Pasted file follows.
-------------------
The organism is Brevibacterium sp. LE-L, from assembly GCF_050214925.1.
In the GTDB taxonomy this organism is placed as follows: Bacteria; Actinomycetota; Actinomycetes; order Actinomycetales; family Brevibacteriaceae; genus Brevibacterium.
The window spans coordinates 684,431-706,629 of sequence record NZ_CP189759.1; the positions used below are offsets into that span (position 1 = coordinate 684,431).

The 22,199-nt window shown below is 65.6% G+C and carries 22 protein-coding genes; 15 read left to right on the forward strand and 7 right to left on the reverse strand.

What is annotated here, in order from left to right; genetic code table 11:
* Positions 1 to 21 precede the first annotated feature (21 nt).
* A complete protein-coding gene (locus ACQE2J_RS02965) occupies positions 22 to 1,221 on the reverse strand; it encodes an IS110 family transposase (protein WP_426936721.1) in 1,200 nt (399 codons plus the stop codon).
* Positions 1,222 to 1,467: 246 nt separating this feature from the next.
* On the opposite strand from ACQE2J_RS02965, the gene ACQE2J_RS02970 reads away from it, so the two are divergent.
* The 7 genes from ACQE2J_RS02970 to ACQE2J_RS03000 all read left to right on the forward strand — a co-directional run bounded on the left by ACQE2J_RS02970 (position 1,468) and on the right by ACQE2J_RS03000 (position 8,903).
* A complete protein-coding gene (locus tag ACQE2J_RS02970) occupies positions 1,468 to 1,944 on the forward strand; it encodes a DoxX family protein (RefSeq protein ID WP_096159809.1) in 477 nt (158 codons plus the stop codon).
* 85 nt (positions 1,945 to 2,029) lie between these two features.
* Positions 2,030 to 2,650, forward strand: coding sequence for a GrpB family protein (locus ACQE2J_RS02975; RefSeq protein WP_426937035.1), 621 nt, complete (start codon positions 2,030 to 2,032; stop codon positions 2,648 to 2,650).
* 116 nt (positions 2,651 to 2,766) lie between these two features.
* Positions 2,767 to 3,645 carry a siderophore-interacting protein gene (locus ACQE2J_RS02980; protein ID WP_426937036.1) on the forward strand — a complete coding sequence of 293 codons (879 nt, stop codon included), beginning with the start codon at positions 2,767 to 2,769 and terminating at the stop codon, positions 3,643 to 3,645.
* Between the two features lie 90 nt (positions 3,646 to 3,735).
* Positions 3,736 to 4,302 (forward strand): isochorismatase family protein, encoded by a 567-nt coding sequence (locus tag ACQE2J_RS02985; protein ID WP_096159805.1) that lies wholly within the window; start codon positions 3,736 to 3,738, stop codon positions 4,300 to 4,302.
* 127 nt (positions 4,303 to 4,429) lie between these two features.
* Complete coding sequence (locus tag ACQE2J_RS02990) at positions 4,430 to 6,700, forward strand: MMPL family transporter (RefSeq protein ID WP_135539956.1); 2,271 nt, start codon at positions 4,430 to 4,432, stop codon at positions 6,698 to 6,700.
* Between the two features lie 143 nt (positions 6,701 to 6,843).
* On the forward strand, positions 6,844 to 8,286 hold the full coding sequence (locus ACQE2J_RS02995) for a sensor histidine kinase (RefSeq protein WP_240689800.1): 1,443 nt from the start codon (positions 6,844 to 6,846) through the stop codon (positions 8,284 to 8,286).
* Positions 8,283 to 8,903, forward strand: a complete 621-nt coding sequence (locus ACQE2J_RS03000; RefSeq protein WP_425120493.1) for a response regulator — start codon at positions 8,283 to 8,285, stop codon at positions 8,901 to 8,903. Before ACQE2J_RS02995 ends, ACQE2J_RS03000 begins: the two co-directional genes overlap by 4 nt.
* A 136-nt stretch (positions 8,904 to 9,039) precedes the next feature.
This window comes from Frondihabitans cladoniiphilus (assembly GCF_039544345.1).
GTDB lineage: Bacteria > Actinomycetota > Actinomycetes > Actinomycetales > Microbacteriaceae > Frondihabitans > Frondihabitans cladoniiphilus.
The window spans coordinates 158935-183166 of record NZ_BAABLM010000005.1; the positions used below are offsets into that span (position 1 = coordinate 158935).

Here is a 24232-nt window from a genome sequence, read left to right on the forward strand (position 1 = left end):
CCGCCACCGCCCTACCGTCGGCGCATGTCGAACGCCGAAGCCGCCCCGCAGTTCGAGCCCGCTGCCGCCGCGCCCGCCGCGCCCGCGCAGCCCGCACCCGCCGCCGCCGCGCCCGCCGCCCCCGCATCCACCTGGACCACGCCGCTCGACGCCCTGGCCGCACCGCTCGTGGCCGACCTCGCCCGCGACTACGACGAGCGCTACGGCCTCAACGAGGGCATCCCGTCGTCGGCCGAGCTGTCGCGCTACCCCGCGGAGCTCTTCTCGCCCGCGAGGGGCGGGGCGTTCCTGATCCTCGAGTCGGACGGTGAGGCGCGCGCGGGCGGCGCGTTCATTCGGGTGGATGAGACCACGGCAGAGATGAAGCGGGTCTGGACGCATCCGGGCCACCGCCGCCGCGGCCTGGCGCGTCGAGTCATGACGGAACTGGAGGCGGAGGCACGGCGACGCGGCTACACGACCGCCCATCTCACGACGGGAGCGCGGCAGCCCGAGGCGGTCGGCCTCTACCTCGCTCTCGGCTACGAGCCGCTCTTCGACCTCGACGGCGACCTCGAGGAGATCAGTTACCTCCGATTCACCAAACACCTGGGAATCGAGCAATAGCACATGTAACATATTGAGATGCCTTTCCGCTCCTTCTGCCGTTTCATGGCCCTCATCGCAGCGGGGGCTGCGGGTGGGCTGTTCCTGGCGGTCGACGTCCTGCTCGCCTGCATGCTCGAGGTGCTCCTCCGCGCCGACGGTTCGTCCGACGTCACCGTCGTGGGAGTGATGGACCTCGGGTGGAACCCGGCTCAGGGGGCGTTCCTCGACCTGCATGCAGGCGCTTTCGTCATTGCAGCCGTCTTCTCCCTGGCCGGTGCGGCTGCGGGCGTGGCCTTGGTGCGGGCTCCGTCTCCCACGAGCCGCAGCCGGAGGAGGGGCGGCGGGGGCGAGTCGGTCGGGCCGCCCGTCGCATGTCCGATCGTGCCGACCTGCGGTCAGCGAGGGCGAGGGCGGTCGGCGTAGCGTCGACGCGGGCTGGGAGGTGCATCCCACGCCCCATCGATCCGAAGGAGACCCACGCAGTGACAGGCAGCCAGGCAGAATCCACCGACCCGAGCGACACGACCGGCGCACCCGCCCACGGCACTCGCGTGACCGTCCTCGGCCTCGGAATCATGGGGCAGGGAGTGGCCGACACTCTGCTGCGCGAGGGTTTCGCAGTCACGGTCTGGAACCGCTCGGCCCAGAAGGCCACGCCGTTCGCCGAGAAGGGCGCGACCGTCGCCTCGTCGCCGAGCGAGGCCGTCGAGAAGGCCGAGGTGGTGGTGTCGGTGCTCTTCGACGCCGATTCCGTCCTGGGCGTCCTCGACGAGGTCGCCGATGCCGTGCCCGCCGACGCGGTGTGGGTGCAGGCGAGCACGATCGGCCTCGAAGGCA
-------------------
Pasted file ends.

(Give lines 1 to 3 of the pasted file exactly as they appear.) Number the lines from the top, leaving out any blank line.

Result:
The organism is Brevibacterium sp. LE-L, from assembly GCF_050214925.1.
In the GTDB taxonomy this organism is placed as follows: Bacteria; Actinomycetota; Actinomycetes; order Actinomycetales; family Brevibacteriaceae; genus Brevibacterium.
The window spans coordinates 684,431-706,629 of sequence record NZ_CP189759.1; the positions used below are offsets into that span (position 1 = coordinate 684,431).